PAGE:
Page  251 ï~~Collage: Sound Colors Installation Software Mara Helmuth College-Conservatory of Music University of Cincinnati Cincinnati, OH 45221-0003 helmutmm @ucunix.san.uc.edu, mara @meowing.ccm.uc.edu http://meowing.ccm.uc.edu/ Abstract Collage is a NeXTstep Objective C application written to create interactive installation works. The audience controls stochastic windowing and mixing of soundfiles in real time. The program receives slider input from the listener on how loud, long and frequent to make the sound windows from each type of sound, as well as how much variability to introduce. Sounds can be set up uniquely for each performance. In the Sound Colors installation version, which ran at the 1995 SEAMUS conference, four modes are possible: au concrete, dragonesque, melliptical and evolviolin. Each mode describes the synthesis or processing techniques used to create the source sounds, or their mood: sampled acoustic sound, fierce granular synthesis, elliptically filtered and processed sound, and granular sampling of violin sounds. The audience, or residents of this sound environment, can choose and modify the shifting sound color combinations. 1 Introduction and Background Using the computer to mix sounds live has been implemented with MIDI control of samplers, with the IRCAM Signal Processing Workstation, and other systems. In any system, the amount of control over the sound and the length of a sound which can be stored are limitations. In this project the goal was to maintain some of the freedom found in non-real time synthesis and processing by using sounds created on the computer, while setting up a program which could mix these complex sounds in real time for installations or improvisations. The program was given a source set of sounds and a strategy for mixing. The user was able to control what types of sounds were selected, and some aspects of how they would be mixed. Peter Velikonja had created Objective C StreamPlay and Moxcplay objects for his programs, which I used as a basis for Collage. 2 Collage The Collage program includes a NeXTstep interface which participants interact with by moving sliders and toggling switches. The switches indicate what types of sounds should be mixed. The slider input requests that the sound windows (selections of each file to-be played) will be of a certain duration, amplitude, and interspersed with a certain duration of silence. Sliders for amount of variability for each of these parameters influence how regular or irregular the windows will be. The window rate slider controls overall density of events. The use of probabilities, and a large number of source soundfiles increase the likelihood that the resulting music will be unpredictable and interesting. As "audience" members interact with the program, they have a particular interest in hearing how their choices affect the music. ICMC Proceedings 1996 251 Helmuth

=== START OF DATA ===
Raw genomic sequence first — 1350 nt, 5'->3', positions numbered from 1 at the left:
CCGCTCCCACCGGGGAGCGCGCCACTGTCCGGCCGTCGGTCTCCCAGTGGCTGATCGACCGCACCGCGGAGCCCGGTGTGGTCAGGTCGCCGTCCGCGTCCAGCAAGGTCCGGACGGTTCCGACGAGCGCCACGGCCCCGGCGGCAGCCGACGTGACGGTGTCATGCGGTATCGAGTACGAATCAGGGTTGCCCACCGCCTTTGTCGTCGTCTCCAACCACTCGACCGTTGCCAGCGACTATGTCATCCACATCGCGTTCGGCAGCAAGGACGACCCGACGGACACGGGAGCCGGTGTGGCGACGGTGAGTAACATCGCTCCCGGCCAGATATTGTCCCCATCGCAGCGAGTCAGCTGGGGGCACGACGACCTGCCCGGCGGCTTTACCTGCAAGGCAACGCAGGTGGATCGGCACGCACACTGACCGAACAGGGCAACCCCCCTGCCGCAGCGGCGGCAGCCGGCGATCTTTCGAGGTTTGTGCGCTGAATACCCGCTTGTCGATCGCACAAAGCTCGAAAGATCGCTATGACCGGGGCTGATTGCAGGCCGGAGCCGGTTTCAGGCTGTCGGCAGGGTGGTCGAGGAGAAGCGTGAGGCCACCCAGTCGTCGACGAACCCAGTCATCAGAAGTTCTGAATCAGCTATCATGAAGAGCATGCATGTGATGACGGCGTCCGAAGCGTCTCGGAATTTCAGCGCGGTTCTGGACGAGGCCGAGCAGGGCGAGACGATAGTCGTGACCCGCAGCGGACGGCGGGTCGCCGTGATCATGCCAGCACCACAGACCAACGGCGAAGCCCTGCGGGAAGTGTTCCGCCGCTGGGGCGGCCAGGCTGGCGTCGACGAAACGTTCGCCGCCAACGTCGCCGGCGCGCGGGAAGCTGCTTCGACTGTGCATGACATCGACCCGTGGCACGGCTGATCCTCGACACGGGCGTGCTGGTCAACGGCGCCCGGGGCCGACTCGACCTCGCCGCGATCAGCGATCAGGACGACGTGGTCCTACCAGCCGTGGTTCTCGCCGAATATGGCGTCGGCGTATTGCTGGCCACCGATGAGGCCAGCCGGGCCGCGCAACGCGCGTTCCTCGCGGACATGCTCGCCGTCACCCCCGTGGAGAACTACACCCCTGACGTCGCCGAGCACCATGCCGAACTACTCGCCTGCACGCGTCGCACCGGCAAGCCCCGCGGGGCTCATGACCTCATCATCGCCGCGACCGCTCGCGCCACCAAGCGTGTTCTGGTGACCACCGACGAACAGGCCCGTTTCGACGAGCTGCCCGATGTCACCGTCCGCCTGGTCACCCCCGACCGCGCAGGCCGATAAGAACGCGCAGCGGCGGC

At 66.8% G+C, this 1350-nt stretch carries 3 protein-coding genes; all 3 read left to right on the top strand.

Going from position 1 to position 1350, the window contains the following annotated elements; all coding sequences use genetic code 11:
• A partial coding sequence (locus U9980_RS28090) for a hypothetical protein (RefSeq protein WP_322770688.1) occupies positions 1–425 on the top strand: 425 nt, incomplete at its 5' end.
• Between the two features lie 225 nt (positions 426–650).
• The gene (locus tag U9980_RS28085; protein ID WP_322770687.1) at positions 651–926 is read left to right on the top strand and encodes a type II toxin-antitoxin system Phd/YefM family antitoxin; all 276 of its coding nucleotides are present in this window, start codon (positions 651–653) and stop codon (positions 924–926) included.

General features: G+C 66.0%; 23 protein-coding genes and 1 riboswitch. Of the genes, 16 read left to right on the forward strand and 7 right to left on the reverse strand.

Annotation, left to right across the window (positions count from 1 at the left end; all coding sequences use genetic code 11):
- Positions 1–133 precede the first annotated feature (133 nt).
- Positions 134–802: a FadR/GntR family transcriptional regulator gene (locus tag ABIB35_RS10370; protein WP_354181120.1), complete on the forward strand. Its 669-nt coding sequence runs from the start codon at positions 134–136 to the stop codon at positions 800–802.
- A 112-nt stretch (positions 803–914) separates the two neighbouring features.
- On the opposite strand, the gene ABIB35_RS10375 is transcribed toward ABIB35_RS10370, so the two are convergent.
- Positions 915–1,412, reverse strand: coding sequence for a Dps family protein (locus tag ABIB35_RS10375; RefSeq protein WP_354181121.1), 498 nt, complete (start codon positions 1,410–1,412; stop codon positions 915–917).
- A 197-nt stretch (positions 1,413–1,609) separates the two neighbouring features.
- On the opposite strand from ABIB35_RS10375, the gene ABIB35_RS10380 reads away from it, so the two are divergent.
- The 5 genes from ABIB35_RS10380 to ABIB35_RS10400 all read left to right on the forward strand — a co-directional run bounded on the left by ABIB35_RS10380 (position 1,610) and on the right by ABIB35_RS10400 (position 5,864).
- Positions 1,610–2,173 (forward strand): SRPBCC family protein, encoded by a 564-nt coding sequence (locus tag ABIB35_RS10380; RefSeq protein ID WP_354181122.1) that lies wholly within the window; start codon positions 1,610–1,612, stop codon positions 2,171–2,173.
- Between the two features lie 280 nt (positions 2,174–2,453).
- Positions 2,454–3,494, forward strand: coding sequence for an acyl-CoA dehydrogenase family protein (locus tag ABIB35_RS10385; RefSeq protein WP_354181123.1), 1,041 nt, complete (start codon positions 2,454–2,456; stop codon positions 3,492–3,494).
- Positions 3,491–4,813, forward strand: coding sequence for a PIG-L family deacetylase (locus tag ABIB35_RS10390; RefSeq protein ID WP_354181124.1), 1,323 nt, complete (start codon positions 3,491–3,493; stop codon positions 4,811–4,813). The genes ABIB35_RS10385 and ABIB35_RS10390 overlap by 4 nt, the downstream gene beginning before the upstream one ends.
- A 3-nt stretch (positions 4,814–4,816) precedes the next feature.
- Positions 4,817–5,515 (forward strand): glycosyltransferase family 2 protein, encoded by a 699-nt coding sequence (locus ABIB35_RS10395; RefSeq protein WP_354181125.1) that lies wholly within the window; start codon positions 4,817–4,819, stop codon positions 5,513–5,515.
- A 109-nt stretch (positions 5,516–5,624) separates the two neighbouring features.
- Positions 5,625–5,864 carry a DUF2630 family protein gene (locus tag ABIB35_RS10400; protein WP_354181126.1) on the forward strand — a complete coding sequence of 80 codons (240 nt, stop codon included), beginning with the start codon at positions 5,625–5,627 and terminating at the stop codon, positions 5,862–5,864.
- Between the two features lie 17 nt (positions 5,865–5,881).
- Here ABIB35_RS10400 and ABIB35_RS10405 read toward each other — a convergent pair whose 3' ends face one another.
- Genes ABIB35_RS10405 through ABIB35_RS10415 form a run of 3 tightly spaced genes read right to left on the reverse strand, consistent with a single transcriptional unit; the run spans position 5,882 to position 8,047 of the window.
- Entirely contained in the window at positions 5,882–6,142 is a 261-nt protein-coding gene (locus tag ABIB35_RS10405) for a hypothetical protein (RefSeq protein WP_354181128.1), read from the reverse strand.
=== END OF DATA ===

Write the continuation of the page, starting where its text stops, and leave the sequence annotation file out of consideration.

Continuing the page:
Page  252 ï~~3 Sound Colors For the SoundColors installation, I set up seven sets of sounds I had created for other compositions (Chimeplay, Mellipse, Evolutions and Dragon of the Nebula). These included recorded acoustic sounds, cymbals, bamboo beads, brake drums and bells, granularly sampled violin sounds, granular synthesis sounds, and sounds treated with windowing, filtering and room simulation. The four modes may stand alone or be mixed together for new combinations. Fig. 1 shows the interface. This version ran at the Society of Electroacoustic Music in the United States 1995 conference, Texas A&M University's Sonic Explorations series and the College-Conservatory of Music at University of Cincinnati's Music Circus 1996. 4 Conclusion and Future Research The program allows interesting sequences of sound mixing, although it can only actually play at most four soundfiles at once on the NeXTstation 68040. The selection of source sounds and windowing parameters is important. This program will ported to faster platforms including the Silicon Graphics workstations. A version of the program will be placed on the internet website which can load a user's set of soundfiles, so that one can create her or her own installations. Fig. 1 Collage Interlace used in the Sound Colors installation. Helmuth 252 ICMC Proceedings 1996